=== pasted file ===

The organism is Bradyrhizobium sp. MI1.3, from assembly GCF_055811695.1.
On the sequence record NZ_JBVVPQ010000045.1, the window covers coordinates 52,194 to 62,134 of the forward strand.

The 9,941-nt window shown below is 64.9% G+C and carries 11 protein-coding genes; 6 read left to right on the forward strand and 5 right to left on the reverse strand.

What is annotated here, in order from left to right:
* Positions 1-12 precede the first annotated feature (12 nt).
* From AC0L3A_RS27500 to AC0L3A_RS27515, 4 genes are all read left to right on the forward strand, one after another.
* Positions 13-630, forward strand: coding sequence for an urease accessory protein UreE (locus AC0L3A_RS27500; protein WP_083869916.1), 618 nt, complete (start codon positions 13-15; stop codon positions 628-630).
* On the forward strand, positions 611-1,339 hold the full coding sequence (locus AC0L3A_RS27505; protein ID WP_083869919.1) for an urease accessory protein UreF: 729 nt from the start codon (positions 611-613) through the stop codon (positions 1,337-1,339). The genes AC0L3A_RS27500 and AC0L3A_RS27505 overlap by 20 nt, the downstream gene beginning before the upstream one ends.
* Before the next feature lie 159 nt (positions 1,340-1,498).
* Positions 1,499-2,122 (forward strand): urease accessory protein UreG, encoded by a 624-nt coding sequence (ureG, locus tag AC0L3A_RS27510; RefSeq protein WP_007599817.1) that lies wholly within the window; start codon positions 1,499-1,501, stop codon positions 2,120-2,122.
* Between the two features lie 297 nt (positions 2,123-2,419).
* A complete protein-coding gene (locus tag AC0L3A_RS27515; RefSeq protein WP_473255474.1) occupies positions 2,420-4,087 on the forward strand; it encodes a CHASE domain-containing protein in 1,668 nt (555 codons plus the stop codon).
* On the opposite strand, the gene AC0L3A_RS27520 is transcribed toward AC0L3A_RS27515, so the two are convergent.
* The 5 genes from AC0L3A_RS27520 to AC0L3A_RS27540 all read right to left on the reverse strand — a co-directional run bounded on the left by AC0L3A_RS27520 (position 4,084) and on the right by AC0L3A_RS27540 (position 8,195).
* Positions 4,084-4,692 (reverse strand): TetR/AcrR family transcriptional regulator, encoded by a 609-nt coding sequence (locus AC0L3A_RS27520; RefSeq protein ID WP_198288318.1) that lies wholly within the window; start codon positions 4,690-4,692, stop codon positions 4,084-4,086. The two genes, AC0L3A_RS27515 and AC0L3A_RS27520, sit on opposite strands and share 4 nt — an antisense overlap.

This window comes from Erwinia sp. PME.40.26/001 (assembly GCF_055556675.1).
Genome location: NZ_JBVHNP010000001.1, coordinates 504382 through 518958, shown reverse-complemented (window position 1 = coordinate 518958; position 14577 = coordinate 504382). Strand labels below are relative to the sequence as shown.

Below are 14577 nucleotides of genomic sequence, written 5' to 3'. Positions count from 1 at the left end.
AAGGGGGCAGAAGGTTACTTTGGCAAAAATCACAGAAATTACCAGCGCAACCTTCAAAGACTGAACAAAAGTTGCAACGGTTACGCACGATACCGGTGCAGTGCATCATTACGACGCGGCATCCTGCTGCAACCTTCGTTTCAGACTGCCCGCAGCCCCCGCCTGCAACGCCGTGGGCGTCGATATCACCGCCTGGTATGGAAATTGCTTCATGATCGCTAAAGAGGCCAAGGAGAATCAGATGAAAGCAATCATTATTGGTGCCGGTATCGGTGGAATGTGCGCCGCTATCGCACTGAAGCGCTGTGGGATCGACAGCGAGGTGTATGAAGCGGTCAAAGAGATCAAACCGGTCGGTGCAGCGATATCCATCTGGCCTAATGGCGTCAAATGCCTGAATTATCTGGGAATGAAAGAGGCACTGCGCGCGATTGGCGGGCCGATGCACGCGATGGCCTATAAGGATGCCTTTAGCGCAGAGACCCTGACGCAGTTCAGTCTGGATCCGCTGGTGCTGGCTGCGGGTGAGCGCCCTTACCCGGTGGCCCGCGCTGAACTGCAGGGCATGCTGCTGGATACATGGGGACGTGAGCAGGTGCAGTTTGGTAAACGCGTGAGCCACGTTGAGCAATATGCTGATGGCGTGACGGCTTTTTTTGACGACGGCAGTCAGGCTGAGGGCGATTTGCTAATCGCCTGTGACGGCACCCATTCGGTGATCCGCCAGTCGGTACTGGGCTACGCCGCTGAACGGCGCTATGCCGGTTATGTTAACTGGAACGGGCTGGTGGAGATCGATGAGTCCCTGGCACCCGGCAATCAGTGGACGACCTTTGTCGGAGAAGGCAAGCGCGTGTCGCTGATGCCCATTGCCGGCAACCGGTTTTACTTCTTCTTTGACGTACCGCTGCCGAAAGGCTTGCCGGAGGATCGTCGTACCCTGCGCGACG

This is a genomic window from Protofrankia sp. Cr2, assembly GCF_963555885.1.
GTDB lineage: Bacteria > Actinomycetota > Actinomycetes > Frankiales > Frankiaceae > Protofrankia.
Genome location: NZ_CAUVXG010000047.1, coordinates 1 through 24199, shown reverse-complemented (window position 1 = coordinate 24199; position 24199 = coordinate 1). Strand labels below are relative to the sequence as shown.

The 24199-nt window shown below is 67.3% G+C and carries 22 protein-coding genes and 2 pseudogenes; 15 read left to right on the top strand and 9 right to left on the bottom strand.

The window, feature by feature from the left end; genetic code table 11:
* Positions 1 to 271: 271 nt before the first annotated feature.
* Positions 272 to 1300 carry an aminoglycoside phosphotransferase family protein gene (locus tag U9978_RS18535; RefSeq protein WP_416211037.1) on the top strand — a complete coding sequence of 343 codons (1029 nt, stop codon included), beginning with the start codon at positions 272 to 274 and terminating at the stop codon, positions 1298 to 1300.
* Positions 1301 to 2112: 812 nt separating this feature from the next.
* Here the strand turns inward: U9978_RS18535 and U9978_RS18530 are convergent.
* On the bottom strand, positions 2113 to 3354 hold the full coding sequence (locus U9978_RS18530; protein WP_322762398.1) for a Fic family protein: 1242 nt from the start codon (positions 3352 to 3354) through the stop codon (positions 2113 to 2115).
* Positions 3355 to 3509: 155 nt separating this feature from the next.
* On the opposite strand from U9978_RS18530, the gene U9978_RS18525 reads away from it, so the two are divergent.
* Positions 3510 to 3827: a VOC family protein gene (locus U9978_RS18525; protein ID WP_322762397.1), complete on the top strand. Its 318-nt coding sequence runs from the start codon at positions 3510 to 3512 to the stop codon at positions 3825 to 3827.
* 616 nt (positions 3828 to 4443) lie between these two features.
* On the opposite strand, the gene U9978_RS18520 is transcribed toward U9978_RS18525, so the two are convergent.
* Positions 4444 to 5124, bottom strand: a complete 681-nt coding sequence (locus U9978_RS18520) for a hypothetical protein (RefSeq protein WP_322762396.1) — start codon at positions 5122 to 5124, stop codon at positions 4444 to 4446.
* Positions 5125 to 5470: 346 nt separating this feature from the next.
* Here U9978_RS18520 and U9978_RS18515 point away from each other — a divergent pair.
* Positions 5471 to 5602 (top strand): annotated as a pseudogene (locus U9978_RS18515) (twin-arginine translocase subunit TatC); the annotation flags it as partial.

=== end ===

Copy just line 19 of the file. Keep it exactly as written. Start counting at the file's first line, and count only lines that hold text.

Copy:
AAGGGGGCAGAAGGTTACTTTGGCAAAAATCACAGAAATTACCAGCGCAACCTTCAAAGACTGAACAAAAGTTGCAACGGTTACGCACGATACCGGTGCAGTGCATCATTACGACGCGGCATCCTGCTGCAACCTTCGTTTCAGACTGCCCGCAGCCCCCGCCTGCAACGCCGTGGGCGTCGATATCACCGCCTGGTATGGAAATTGCTTCATGATCGCTAAAGAGGCCAAGGAGAATCAGATGAAAGCAATCATTATTGGTGCCGGTATCGGTGGAATGTGCGCCGCTATCGCACTGAAGCGCTGTGGGATCGACAGCGAGGTGTATGAAGCGGTCAAAGAGATCAAACCGGTCGGTGCAGCGATATCCATCTGGCCTAATGGCGTCAAATGCCTGAATTATCTGGGAATGAAAGAGGCACTGCGCGCGATTGGCGGGCCGATGCACGCGATGGCCTATAAGGATGCCTTTAGCGCAGAGACCCTGACGCAGTTCAGTCTGGATCCGCTGGTGCTGGCTGCGGGTGAGCGCCCTTACCCGGTGGCCCGCGCTGAACTGCAGGGCATGCTGCTGGATACATGGGGACGTGAGCAGGTGCAGTTTGGTAAACGCGTGAGCCACGTTGAGCAATATGCTGATGGCGTGACGGCTTTTTTTGACGACGGCAGTCAGGCTGAGGGCGATTTGCTAATCGCCTGTGACGGCACCCATTCGGTGATCCGCCAGTCGGTACTGGGCTACGCCGCTGAACGGCGCTATGCCGGTTATGTTAACTGGAACGGGCTGGTGGAGATCGATGAGTCCCTGGCACCCGGCAATCAGTGGACGACCTTTGTCGGAGAAGGCAAGCGCGTGTCGCTGATGCCCATTGCCGGCAACCGGTTTTACTTCTTCTTTGACGTACCGCTGCCGAAAGGCTTGCCGGAGGATCGTCGTACCCTGCGCGACG